Lead
The objective of this project is to investigate the influence of reaction - diffusion processes for the design of structured and patterned electrode architectures. This will aid the development of strategies for the synthesis of mesostructured and heterogeneous architectures with relevance to energy materials, for example for electrodes in photoelectrochemical cells (PEC) for solar water splitting. This is a joint PhD project for two PhD students at University of Basel and Empa.

Lay summary
The objective of this project is to investigate the influence of reaction – diffusion processes for the design of structured and patterned electrode architectures. This will aid the development of strategies for the synthesis of mesostructured and heterogeneous architectures with relevance to energy materials, for example for electrodes in photoelectrochemical cells (PEC) for solar water splitting. This is a joint PhD project for two PhD students at University of Basel and Empa.
Solar energy driven splitting of H2O by heterogeneous photocatalysts is a promising green technology for hydrogen fuel production and can be obtained in a single step process in PEC, for which two basic materials criteria must be met: the light harvesting system must have the proper thermodynamics and energetics to effect the decomposition of water, and the system must be corrosion stable in the electrolyte environment. Conventional semiconductor metal oxide catalysts partially possess suitable redox potentials for efficient water splitting. Tuning of the band gap energy is important for the performance of an electrode, but device architecture too plays a crucial role and is increasingly taking centre stage. p-n heterojunctions with pillar architecture can perform better than planar electrodes under certain conditions. Therefore, adding structure to the material is of great interest. Downsizing the structures is also important because nanostructures can offer a very high catalytically active surface area and thus enhanced efficiency. In the extreme case, downsizing may lead to quantum confinement phenomena.
The conventional methods to nanostructure materials are the so called 'top-down' techniques, where structures are produced by fabricating the material by removing parts of it, i.e. lithography methods. Recently considerable attention has been devoted to the so called ‘bottom-up’ techniques where the structure is built from building blocks using self-assembling techniques. Reaction-diffusion-precipitation processes are very promising candidates for building complex structures because the location of the self-organised chemical pattern is locked once it is formed. In the well-known periodic Liesegang pattern (LP), colloidal precipitates form periodically behind a moving reaction front, obeying systematic scaling rules [Liesegang 1896].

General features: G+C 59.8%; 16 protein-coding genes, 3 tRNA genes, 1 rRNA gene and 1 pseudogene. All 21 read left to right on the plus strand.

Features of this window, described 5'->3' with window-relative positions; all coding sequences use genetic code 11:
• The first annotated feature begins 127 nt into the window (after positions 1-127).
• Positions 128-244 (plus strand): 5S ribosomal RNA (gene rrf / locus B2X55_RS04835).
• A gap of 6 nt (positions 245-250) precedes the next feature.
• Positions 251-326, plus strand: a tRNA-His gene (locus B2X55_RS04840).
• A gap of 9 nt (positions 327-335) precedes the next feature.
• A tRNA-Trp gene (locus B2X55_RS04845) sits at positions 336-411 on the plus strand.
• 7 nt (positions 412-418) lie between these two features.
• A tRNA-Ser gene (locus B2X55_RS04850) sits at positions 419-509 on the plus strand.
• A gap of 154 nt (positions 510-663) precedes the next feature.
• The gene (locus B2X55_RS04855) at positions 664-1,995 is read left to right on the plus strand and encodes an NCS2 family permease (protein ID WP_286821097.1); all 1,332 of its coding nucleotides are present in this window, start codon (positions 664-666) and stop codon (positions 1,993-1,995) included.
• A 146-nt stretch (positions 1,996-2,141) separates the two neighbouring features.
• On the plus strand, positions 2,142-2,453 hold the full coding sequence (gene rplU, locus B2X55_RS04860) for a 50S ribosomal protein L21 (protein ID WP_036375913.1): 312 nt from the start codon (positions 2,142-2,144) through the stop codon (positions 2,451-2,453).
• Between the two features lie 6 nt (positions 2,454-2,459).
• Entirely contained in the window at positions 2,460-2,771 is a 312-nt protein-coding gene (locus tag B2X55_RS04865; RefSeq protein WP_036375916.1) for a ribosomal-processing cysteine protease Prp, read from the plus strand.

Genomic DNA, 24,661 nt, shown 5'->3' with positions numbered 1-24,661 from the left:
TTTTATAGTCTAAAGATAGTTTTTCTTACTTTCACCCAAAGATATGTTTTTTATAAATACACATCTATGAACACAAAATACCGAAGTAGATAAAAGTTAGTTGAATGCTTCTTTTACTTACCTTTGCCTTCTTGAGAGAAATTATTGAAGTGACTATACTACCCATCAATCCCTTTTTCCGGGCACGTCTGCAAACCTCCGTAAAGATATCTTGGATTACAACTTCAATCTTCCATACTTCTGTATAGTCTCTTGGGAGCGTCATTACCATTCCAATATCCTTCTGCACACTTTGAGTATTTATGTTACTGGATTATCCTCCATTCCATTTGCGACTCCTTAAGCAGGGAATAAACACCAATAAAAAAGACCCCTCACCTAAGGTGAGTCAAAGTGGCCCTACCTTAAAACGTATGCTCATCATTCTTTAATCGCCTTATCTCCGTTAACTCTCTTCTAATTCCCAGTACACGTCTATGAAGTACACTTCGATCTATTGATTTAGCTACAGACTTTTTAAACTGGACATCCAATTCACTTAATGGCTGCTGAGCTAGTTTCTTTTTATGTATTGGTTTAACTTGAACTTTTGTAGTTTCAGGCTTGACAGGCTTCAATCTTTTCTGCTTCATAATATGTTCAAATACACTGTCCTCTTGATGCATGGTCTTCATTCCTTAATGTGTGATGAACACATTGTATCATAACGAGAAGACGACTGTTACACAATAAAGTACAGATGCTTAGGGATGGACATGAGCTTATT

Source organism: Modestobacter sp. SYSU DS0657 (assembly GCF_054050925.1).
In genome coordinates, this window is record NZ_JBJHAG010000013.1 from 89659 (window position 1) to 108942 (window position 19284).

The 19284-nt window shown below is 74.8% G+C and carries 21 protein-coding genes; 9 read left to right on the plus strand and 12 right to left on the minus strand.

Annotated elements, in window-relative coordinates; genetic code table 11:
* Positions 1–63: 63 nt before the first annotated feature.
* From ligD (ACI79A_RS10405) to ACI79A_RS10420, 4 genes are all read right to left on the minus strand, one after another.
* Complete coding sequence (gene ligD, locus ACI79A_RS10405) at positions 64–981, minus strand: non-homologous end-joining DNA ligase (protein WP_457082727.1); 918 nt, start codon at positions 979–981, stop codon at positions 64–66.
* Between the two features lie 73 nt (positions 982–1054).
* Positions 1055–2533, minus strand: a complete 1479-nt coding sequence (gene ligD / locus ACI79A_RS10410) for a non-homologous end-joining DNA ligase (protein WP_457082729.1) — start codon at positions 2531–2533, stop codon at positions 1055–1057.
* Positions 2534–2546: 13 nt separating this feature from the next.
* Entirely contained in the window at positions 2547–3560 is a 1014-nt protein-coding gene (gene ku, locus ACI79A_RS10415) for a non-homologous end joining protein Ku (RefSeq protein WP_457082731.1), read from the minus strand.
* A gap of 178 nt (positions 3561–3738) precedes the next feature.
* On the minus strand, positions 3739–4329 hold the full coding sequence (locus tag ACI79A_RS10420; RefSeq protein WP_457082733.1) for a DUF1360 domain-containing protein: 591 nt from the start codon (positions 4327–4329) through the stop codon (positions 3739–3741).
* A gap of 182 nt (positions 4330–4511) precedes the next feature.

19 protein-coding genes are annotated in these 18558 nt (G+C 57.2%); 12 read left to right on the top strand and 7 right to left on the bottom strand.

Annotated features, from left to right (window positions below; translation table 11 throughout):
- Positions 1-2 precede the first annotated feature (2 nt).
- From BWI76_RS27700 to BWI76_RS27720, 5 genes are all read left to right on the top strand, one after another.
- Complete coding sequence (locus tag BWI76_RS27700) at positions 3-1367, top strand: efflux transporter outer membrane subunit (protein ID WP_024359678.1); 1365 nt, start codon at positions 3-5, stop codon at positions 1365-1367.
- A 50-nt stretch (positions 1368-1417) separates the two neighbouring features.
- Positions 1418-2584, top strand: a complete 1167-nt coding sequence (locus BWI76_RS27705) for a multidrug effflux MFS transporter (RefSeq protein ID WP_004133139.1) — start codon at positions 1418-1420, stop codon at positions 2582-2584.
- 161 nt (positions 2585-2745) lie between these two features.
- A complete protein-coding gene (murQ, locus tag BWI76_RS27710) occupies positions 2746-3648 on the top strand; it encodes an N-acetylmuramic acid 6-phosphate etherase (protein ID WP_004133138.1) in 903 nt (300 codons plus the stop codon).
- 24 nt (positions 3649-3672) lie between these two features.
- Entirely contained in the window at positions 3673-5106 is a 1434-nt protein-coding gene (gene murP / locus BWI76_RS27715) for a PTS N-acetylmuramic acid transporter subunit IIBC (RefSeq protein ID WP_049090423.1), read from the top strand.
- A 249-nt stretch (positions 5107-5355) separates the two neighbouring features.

We propose the combination of reaction-diffusion processes such as Liesegang phenomena with nanostructuring techniques, for example wet stamping method (PhD student at Basel) or using EHD instability as a driving force (PhD student at Empa) to structure the selected material containing mixed metal ions or nanoparticles.  
The PhD student at University of Basel will synthesise, analyse and understand mixed metal reaction-diffusion planar meso- and/or microstructures and transfer them to ceramic systems. Structural and morphological characterization of the patterns with XRD and Microscopy as well as electrochemical characterisation will be carried out. The photoelectrochemical response of the produced electrodes will be compared with conventional non-structured systems. With the experimental data obtained, we will formulate a model which explains the observed changes in performance as a function of geometrical /topological /morphological peculiarities.
The PhD student at Empa will synthesise an array of radial p-n junction nanopillar cell by using EHD lithography with bilayer of polymer/nanoparticle nanocomposite or bilayer sol-gel chemistry. Structural and morphological characterization will be carried out. The photoelectrochemical activity of planar and pillar array electrodes will be compared, explained and implemented in a demonstrator-type device cell.
The quantum mechanical and thermodynamic properties, which are insignificant in larger, everyday materials, cause nanomaterials to display new and interesting properties. We intend to comprehend properties and exploit them for energy applications.